And then the myriad other tasks like picking the fallen coconuts, clearing the fallen areca palm fronds and slicing off the sheath portion (which goes towards making the eco-friendly areca plates), chopping the fronds in the chaff-cutter to put into the compost, cleaning and washing the cow-shed, cooking the dog’s meals, feeding all the animals, letting the cows out after their milking, letting them in again when they come and tethering them back in their correct on and so forth. 

We tried hard to maintain a schedule so that we could complete all the tasks between the two of us, but it was tough. Still it wasn’t as tough as the week when Vivek had to urgently travel out on work and I had to manage the farm alone.

But more of that in my next post...

Sunday 19 June 2016

A terribly sad event......

It is the last week of March...the earth looks drier than it ever has at this time of the year. The news about the drought situation across the country is dismal.  Our own water situation looks grim.
We were discussing the situation with our farm hand Manjunath and he mentioned that the water in his well had almost completely dried up and he had initiated the work of digging it still deeper. This year he planned on putting in rings (large concrete rings that prevent the walls of the well from caving in).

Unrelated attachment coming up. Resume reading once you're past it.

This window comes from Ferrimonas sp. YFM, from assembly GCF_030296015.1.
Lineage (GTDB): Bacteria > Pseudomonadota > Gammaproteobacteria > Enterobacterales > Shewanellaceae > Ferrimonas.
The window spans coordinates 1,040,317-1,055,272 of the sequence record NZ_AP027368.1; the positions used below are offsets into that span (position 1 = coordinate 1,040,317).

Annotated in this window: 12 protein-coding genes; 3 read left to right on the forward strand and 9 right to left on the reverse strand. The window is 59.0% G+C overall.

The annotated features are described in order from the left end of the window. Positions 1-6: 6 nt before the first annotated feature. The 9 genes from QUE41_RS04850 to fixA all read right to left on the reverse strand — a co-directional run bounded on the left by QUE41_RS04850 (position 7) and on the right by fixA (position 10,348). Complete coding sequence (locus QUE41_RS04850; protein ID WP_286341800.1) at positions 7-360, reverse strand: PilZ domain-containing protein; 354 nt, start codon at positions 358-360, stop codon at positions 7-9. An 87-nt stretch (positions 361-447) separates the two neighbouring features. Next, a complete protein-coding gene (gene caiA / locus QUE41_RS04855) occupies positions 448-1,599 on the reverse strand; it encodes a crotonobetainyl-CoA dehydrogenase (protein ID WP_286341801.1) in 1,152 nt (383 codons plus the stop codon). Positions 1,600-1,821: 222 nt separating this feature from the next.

The next morning at 7 am, the phone rang. It was Manjunath’s son-in-law. He had called to inform us that Manjunath had a fall.  He had fallen into his well while he was working around it!  This was terrible news!  How badly was he injured? His son-in-law could not say for sure. They were already on the way to the hospital and all we could do was pray and hope that he wasn’t badly injured.
Later on in the day his son-in-law informed us that he was admitted to a hospital in Mangalore and he had a fracture of a Lumbar vertebrae –L1. 

A  surgery, a prolonged stay in the hospital, and now a slow arduous path to recovery...

As I write this, he has recovered to a point of being able to walk around in his house, but is still pain. We hope and pray that he has a smooth recovery and we will be able to hear the calves announce his arrival as he crosses the little gate at the end of our rice fields every morning.

Saturday 23 January 2016

Doggie Treats.

Phoenix has always been a fussy eater  -  apart from his two meals of rice, milk and chicken, he does not eat any of the snacks like biscuits or toasts that the other dogs enjoy.  He looks mournfully at them crunching up the tidbits, but refuses to have them himself. 

Phoenix as a little pup